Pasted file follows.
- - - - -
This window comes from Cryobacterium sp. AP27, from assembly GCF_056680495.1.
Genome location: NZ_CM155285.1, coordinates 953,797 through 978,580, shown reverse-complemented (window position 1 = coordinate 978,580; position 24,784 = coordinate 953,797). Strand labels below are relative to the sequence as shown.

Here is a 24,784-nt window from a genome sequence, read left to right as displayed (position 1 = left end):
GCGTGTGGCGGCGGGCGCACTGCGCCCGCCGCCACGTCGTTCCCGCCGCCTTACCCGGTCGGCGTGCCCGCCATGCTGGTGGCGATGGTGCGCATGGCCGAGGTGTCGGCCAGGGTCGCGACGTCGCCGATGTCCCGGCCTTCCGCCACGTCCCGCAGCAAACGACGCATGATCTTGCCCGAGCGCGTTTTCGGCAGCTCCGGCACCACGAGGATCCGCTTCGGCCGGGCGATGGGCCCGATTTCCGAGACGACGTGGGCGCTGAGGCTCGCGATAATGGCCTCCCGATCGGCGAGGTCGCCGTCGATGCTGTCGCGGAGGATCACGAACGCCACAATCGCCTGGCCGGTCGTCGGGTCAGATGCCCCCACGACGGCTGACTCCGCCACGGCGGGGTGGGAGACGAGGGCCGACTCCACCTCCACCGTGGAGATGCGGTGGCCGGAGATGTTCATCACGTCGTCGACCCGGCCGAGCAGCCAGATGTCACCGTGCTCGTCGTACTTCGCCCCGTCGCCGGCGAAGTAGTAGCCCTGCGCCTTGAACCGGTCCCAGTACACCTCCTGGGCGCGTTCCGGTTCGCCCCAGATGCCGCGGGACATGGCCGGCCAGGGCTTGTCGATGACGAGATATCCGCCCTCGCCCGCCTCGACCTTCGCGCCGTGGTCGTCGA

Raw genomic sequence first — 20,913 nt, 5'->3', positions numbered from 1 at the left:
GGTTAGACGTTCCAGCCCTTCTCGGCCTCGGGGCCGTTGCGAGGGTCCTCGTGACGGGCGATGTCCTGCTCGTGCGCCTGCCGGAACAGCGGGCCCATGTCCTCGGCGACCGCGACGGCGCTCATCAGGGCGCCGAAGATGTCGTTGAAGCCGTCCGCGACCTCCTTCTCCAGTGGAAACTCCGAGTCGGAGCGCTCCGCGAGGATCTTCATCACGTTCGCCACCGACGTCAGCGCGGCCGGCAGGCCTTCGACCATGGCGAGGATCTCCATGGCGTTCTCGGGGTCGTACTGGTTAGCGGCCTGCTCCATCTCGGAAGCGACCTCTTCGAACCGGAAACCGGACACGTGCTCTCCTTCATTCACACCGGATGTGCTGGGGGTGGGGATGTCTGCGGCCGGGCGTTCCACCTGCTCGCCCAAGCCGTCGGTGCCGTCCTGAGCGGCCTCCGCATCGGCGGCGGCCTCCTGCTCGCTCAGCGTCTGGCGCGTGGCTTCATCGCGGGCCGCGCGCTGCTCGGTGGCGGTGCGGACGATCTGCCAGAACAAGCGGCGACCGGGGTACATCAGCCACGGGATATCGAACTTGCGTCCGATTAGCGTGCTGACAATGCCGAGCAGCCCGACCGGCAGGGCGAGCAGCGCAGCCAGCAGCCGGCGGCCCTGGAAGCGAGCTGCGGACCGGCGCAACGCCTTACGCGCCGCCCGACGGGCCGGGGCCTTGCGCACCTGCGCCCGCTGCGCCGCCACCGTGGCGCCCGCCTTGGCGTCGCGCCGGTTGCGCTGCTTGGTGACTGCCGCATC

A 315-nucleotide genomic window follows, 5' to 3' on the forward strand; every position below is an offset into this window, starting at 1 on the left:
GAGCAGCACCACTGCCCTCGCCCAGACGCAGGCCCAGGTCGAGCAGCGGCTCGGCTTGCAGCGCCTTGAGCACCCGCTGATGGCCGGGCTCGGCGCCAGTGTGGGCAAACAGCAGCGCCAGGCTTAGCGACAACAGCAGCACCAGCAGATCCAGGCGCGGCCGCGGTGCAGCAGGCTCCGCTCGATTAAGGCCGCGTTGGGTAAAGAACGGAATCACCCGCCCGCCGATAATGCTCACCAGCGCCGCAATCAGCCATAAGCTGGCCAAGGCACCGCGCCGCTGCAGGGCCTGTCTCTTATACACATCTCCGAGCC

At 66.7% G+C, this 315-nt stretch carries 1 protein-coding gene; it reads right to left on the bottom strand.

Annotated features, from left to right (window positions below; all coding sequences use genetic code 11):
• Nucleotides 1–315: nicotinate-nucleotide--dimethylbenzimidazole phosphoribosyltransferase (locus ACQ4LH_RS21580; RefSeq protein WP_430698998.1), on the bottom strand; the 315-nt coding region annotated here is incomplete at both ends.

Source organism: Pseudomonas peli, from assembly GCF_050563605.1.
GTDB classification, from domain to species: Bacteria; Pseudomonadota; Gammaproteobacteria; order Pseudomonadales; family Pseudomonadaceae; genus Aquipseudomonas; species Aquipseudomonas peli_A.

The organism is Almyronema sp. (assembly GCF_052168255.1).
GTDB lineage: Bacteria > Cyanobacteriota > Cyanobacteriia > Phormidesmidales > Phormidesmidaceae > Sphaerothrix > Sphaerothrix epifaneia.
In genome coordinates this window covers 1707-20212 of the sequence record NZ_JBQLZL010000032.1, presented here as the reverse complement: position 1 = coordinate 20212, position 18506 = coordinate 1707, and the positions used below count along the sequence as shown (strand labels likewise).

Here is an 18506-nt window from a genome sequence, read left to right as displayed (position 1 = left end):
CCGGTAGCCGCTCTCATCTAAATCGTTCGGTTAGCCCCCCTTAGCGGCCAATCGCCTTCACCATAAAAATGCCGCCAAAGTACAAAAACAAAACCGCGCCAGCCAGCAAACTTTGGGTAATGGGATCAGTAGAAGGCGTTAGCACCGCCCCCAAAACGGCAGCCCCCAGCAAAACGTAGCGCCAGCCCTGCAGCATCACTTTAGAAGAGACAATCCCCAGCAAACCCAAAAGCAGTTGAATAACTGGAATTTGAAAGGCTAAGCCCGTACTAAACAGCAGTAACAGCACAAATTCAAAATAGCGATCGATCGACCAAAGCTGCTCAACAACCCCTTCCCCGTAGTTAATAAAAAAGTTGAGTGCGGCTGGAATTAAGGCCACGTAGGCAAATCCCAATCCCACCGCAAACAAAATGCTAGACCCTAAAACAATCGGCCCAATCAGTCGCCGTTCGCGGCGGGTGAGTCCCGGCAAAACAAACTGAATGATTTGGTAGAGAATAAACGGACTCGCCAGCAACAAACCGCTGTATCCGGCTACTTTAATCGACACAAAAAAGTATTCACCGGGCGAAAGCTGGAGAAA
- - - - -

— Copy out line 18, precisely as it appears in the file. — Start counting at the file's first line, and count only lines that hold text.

CCGGTAGCCGCTCTCATCTAAATCGTTCGGTTAGCCCCCCTTAGCGGCCAATCGCCTTCACCATAAAAATGCCGCCAAAGTACAAAAACAAAACCGCGCCAGCCAGCAAACTTTGGGTAATGGGATCAGTAGAAGGCGTTAGCACCGCCCCCAAAACGGCAGCCCCCAGCAAAACGTAGCGCCAGCCCTGCAGCATCACTTTAGAAGAGACAATCCCCAGCAAACCCAAAAGCAGTTGAATAACTGGAATTTGAAAGGCTAAGCCCGTACTAAACAGCAGTAACAGCACAAATTCAAAATAGCGATCGATCGACCAAAGCTGCTCAACAACCCCTTCCCCGTAGTTAATAAAAAAGTTGAGTGCGGCTGGAATTAAGGCCACGTAGGCAAATCCCAATCCCACCGCAAACAAAATGCTAGACCCTAAAACAATCGGCCCAATCAGTCGCCGTTCGCGGCGGGTGAGTCCCGGCAAAACAAACTGAATGATTTGGTAGAGAATAAACGGACTCGCCAGCAACAAACCGCTGTATCCGGCTACTTTAATCGACACAAAAAAGTATTCACCGGGCGAAAGCTGGAGAAA